So, these days I lead a double life, and I don't like it. Most of the time here at home I am outside, or sit on my outside porch, or walk around, breathing the scent of plants and animals, talking to this or that plant that I admire for growing so well in a place where I know there is not much soil. Then I live totally in the here and now, as they used to say in the sixties. In that life I cannot lie, I cannot be nice, or angry, or even sad or happy. I just am.

But there are also times when I have to drive to the village to buy food, to mail something at the post office. Nice enough village, nice people, most of them know me by name, a friendly superficial knowing. But nothing compared to how I know the one white rooster that lives here: we truly know each other. He knows I deplore his sneaky aggressiveness, and so he tries to trick me. I try to trick him. Sometimes he wins, sometimes I do. That's as it is.

I was going to propose something. Now I cannot think what I can propose that would merge my two lives together. And I know from deep in my heart and soul, that unless we - the big WE: all of us, humans, - WE can only survive as a species if we can somehow, some way, find that primitive soul in us that craves to be one with all there is. Not better, not worse, not even very different at all from all there is. Somehow, we must learn to handle, deal with, that awkward ability we have to imagine. We think ourselves creators, but blind ourselves with how special we are, how different, how superior. Better than -- white better than colored, men better than women, young better than old, rich better than poor. Come on, people, we cannot be better than in a world where everything is connected to everything else, a planetary ecology. We imagine ourselves better, but look where that has gotten us...

So, here's my proposal. Let's imagine that we can no longer lie. Imagine that we can only think and talk what is evident. Imagine that we can very well do without an awful lot of things and practices we have become accustomed to (addicted to). We don't need alternative fuels to carry us hither and thither; we would be a whole lot healthier (and happier!) if we walked. Or make our roads into bike lanes. I can grow vegetables here (I do well with that) and you, a few houses down the road, maybe make a shirt I can exchange for some beets.

In my aboriginal life I know I am in a neighborhood. There are not only plants, trees, animals, lots of lava, rocks, but also people around me. I can certainly include the ocean that is not far from here, and all around this island in my awareness of what is. But a government? Where did that imagination come from? A country? Who draws those lines? And then it gets out of hand. Industries that make things that nobody ever heard of before, but then we are told that this is going to help us live better, or cheaper, or easier. And next year we cannot do without. Or we are told that we have to have a phone pasted to our ear 14 hours a day so that we can... What exactly do we talk about?

For quite a few years we were told we absolutely needed a pickup, well, a truck really. And we could have four doors and five passengers, and still have a truck bed pasted onto the back. Or we absolutely had to transport seven people, and they had to be entertained with DVD players for each of the two rows of seats behind the driver. And we needed an air-conditioned house with a minimum of four bedrooms and four bathrooms, or maybe five bathrooms, one outside. And the same people sold us on the idea that when you buy an acre of land that land is yours to do with as you damn well please. They (the "developer") cut all the trees and shrubs that finally, after a few hundred years, found some cracks in the lava. Then they let the bulldozer "rip" the lava into big blocks, drive over and back until the big rocks are smaller rocks, more or less flat. Then a few large truckloads of crushed rock are spread to make it like a flat floor. Then you build a house, always facing the road, regardless of where the sun might be at noon when it is hot. The house, of course, obeys the building codes from the state of New Hampshire, although this is Hawai'i, and this island is officially in the Tropics. The real estate agent who sells you the property says "Now you decide where you want a tree!" And you are nice and smile, forgetting that it takes any tree more than ten years to become a tree, even here. For a few years that flat acre of crushed rock will not even grow grass.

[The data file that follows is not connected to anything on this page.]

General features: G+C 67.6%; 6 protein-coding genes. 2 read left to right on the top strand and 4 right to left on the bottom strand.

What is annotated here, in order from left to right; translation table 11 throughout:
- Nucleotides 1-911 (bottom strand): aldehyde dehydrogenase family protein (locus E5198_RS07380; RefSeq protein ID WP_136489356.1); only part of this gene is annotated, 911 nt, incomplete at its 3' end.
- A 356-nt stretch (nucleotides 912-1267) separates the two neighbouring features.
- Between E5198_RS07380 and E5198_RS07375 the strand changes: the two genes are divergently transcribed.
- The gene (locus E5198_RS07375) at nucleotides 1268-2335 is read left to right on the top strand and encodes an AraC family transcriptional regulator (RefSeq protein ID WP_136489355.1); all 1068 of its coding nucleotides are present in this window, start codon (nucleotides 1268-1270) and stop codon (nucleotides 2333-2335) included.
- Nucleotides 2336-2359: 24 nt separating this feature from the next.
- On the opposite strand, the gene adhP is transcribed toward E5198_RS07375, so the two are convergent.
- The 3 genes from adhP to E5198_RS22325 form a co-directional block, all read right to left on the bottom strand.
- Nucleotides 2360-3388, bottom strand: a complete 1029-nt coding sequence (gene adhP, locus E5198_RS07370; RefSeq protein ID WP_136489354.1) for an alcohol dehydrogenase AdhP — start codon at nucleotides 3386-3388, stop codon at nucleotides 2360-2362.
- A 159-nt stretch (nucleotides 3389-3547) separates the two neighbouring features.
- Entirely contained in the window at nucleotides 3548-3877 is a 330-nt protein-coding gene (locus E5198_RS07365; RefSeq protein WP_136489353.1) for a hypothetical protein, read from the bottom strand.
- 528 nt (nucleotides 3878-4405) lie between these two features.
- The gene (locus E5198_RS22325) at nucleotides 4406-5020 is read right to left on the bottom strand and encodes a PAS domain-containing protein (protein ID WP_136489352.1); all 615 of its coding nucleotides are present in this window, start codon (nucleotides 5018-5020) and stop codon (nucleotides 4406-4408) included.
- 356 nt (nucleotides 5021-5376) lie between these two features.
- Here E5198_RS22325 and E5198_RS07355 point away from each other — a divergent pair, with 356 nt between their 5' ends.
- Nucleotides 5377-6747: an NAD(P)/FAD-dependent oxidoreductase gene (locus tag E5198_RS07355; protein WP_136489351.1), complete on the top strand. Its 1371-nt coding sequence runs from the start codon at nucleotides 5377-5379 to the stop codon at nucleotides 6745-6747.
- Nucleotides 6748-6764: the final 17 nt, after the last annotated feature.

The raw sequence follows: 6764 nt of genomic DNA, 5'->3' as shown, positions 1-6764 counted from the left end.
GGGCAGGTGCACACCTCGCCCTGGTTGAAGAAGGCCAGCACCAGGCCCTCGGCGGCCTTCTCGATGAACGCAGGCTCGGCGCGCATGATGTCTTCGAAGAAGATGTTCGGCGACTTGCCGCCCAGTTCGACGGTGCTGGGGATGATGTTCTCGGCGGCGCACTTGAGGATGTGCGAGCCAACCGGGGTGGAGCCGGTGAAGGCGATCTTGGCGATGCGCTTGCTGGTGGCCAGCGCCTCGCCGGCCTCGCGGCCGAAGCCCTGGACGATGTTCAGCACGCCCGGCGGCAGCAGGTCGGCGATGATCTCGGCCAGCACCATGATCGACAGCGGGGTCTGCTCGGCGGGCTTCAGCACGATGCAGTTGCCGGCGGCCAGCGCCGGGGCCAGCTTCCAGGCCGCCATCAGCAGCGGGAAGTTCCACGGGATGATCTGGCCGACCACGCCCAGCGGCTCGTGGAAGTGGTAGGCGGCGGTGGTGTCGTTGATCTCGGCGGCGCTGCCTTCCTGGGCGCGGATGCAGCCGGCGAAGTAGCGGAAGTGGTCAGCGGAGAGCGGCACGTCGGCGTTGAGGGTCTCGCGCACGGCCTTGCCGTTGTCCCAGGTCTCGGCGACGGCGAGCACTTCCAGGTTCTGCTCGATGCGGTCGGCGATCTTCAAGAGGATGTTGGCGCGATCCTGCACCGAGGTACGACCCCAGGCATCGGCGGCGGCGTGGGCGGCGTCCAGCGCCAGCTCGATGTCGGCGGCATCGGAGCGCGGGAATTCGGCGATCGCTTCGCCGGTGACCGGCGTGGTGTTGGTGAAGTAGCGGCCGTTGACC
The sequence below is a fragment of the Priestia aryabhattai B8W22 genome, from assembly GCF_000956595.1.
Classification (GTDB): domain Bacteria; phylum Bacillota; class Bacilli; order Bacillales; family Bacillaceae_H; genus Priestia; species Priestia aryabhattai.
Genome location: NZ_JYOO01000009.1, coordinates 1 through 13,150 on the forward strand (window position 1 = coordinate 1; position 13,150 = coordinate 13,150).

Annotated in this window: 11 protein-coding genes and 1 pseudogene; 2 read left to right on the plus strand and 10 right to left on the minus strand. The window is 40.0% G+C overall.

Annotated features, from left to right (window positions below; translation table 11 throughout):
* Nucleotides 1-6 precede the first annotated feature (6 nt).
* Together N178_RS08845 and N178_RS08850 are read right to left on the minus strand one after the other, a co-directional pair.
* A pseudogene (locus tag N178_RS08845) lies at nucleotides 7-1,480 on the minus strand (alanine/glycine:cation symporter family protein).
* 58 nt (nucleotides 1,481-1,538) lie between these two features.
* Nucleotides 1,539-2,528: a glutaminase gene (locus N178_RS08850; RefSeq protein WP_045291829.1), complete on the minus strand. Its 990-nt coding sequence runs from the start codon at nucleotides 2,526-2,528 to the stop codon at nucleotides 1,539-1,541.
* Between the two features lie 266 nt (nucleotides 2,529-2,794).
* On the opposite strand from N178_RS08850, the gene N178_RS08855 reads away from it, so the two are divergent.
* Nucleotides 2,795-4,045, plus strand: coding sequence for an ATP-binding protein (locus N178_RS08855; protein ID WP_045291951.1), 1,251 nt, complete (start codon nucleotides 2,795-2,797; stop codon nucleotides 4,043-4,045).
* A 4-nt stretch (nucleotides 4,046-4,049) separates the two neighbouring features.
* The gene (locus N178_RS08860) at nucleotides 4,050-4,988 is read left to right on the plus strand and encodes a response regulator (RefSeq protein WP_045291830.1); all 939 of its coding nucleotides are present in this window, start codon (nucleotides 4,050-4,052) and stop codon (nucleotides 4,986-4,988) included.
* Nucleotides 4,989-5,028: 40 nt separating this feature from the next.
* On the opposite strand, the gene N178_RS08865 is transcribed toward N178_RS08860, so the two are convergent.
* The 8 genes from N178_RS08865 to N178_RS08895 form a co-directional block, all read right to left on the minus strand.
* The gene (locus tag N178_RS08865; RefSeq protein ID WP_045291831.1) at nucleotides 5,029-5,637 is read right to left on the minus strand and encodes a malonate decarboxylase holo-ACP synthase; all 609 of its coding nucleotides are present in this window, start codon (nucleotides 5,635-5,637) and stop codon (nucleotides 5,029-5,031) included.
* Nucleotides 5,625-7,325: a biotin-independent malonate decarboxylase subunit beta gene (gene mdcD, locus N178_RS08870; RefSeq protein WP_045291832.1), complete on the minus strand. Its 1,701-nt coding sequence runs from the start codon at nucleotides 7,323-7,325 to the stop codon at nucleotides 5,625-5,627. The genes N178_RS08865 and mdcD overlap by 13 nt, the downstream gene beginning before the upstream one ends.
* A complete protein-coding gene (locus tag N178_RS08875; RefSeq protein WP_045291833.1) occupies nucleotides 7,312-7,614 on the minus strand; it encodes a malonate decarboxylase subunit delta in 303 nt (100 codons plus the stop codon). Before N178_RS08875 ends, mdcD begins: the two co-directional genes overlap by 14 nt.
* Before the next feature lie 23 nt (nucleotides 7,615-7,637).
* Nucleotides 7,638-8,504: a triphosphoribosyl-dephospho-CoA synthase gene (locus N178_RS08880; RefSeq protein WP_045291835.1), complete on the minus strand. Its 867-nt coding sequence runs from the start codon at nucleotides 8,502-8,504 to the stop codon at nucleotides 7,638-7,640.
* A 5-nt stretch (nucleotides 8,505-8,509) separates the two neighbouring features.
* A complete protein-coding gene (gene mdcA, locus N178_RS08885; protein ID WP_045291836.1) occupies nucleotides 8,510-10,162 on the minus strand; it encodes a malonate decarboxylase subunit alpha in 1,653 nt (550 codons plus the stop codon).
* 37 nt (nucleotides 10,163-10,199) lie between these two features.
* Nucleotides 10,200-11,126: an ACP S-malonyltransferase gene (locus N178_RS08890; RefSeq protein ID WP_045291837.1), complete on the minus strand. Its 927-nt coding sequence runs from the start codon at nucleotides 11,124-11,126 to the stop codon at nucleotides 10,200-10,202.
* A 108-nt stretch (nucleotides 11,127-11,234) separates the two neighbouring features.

None of that can be in my world. I have learned that clear cutting so much land changes the weather here. We used to get much more rain than we do now. The weather people explained to me that a green forest attracts rain, flat bright surfaces send rain clouds up and away. We used to think ourselves lucky to be on the rainy side of this island, now we have a more-or-less drought. Other Hawaiian islands suffer a D3 drought (something like a Hurricane 3).

That is what civilization has done to our planet, the only home we have.

robert wolff © september 2008

Note: The words "A Modest Proposal" appeared in my head as I was thinking of a title for this little essay. I know there was another "modest proposal," although right now I cannot think what it was, who wrote it, when. But I remember that it was right on, and not at all modest. That is exactly what I wanted to say. Unless we are able to leave all this wasteful living behind, there is no future for Homo sapiens (wise man).

Perhaps we should think of ourselves as homo fallo: deceiving man. Today we may think deceiving is fine, business, advertising, promises of an ever better life. MORE, always more.

But we are deceiving ourselves, and that is not only not wise, it is stupid.


Robert Wolff is a writer based in Hawai’i. His website is